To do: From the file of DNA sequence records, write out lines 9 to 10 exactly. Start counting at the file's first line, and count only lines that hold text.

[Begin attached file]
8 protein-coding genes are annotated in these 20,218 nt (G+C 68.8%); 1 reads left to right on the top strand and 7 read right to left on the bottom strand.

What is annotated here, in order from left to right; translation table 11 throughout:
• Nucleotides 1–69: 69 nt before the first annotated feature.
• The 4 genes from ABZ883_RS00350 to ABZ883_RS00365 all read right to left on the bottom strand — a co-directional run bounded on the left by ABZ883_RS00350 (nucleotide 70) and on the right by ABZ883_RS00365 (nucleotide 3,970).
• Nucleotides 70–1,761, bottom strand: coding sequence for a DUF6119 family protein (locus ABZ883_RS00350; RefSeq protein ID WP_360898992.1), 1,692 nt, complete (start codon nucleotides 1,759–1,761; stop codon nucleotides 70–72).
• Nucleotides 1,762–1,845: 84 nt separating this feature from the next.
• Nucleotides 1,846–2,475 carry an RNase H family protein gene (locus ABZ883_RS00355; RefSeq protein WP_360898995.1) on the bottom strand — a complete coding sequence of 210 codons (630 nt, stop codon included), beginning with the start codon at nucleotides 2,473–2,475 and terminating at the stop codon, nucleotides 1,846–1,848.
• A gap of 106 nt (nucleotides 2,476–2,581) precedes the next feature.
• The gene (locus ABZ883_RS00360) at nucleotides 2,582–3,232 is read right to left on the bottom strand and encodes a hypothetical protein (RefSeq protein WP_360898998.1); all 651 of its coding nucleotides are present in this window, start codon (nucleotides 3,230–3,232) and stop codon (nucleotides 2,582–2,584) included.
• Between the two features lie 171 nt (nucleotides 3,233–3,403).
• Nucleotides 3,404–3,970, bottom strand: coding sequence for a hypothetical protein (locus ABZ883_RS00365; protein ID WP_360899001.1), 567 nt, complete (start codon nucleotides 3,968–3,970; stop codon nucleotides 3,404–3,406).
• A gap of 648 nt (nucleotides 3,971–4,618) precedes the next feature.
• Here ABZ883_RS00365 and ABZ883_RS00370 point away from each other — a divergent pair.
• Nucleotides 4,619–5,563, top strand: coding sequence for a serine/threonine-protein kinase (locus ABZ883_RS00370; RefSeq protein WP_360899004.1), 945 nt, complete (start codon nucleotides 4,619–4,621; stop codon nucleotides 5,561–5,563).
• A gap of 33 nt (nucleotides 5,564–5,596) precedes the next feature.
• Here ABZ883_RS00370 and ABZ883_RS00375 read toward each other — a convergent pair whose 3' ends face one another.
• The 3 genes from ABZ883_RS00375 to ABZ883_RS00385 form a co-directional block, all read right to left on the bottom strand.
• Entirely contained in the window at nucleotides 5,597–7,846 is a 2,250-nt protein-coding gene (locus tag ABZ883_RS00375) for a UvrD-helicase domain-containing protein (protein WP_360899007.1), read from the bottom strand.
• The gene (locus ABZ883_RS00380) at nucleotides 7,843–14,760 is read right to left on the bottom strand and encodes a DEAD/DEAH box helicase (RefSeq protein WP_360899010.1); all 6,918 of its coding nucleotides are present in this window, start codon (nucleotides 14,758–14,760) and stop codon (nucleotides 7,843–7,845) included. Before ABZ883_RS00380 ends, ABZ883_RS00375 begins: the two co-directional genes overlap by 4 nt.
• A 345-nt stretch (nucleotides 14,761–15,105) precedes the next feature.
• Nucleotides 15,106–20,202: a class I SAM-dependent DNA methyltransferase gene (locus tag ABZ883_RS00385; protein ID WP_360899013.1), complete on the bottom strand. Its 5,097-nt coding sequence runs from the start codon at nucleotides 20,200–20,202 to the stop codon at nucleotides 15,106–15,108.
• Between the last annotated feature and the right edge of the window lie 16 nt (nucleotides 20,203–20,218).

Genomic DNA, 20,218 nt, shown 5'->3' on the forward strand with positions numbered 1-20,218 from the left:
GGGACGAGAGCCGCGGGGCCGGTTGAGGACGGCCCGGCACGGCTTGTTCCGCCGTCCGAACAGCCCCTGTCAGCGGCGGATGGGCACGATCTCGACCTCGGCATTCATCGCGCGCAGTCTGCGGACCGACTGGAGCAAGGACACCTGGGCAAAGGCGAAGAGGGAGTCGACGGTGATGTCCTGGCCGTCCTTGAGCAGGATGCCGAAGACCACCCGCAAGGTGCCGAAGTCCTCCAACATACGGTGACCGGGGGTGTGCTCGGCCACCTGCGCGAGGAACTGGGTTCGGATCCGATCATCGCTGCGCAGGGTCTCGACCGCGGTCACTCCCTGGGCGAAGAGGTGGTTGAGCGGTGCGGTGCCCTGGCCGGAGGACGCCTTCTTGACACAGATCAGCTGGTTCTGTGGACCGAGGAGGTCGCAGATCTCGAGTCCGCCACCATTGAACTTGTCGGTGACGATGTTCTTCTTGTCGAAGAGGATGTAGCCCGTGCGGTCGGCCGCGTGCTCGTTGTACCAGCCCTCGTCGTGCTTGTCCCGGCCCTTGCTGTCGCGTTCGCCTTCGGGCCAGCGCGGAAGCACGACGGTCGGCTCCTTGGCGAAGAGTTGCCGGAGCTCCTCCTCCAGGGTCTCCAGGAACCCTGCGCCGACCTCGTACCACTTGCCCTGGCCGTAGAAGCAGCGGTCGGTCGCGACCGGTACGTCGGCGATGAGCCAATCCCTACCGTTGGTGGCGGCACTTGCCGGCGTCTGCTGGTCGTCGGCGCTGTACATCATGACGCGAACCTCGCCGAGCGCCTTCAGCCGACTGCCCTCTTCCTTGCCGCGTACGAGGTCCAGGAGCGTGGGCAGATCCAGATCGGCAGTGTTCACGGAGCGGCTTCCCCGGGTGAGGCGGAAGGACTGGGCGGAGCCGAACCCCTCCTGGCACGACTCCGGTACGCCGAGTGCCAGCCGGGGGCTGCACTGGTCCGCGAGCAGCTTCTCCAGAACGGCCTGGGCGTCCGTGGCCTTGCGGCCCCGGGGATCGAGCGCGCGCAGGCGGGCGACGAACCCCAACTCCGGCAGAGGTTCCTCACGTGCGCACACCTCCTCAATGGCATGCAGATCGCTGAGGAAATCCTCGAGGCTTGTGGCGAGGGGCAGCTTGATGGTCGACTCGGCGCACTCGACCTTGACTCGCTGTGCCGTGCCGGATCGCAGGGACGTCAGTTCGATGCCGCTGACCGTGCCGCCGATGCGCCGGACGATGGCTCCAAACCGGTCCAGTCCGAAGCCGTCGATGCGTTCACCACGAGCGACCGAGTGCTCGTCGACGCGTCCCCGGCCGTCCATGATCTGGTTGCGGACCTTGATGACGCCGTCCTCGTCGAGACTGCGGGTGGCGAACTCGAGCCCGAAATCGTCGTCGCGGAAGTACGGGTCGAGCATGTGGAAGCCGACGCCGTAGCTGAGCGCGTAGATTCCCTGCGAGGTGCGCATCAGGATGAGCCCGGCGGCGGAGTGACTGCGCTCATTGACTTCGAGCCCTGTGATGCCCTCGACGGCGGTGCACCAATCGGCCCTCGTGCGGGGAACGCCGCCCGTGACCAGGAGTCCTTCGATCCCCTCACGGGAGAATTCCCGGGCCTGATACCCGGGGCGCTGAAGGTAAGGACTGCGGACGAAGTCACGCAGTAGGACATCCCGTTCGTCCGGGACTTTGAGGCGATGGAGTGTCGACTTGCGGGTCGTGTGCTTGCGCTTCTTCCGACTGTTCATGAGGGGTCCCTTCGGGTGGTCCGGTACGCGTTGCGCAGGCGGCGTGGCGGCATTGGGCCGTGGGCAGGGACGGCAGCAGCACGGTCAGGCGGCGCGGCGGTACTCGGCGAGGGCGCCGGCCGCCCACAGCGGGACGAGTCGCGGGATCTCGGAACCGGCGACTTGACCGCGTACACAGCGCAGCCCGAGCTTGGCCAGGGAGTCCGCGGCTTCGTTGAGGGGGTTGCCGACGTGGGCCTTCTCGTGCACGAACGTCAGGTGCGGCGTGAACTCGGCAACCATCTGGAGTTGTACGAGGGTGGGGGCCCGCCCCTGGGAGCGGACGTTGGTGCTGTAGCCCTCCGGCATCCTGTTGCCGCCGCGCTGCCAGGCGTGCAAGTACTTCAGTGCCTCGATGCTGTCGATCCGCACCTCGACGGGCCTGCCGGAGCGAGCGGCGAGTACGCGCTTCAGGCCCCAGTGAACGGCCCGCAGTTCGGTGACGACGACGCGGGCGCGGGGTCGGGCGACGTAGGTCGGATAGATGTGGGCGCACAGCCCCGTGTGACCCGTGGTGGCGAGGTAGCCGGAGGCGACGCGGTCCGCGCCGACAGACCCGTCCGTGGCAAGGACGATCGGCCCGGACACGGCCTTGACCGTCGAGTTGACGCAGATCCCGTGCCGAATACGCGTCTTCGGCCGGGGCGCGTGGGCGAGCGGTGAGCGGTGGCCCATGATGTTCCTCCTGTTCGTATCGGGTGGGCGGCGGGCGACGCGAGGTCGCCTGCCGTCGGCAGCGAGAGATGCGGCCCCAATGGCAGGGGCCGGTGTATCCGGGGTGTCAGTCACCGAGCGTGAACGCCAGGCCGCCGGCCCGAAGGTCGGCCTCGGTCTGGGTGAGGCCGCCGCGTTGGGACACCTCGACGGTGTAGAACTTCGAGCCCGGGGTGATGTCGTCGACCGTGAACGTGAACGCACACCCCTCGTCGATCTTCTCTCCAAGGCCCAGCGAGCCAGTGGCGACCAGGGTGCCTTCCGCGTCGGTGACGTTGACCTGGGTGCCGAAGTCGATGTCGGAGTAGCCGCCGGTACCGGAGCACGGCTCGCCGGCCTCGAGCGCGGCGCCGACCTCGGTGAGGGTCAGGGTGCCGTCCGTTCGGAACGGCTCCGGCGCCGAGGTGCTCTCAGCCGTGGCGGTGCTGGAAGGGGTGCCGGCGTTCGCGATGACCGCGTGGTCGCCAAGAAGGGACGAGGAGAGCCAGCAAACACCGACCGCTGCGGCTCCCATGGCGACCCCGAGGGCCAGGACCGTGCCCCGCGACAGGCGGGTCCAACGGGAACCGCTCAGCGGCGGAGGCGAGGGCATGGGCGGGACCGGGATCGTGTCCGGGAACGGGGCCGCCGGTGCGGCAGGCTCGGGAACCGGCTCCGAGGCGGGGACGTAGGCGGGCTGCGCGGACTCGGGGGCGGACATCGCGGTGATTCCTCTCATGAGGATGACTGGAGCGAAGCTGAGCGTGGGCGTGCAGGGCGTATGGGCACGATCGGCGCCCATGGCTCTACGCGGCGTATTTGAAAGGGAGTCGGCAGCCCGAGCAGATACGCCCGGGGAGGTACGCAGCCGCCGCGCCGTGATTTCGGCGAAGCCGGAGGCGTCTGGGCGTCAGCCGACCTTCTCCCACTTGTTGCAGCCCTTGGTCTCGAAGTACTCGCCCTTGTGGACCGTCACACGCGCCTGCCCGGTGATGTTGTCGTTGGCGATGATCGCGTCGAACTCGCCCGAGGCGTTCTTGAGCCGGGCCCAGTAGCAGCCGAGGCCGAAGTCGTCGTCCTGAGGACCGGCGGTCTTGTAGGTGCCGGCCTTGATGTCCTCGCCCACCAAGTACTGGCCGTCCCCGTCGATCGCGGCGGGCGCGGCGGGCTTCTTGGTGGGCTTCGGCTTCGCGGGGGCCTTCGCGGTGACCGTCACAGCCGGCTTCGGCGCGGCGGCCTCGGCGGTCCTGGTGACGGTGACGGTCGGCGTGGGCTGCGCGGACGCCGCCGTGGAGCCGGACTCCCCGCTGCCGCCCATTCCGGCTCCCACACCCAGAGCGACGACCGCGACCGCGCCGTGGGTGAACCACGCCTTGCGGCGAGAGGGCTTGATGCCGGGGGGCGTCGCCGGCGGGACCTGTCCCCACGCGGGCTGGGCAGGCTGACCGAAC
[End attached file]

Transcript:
• The gene (locus ABZ883_RS00360) at nucleotides 2,582–3,232 is read right to left on the bottom strand and encodes a hypothetical protein (RefSeq protein WP_360898998.1); all 651 of its coding nucleotides are present in this window, start codon (nucleotides 3,230–3,232) and stop codon (nucleotides 2,582–2,584) included.
• Between the two features lie 171 nt (nucleotides 3,233–3,403).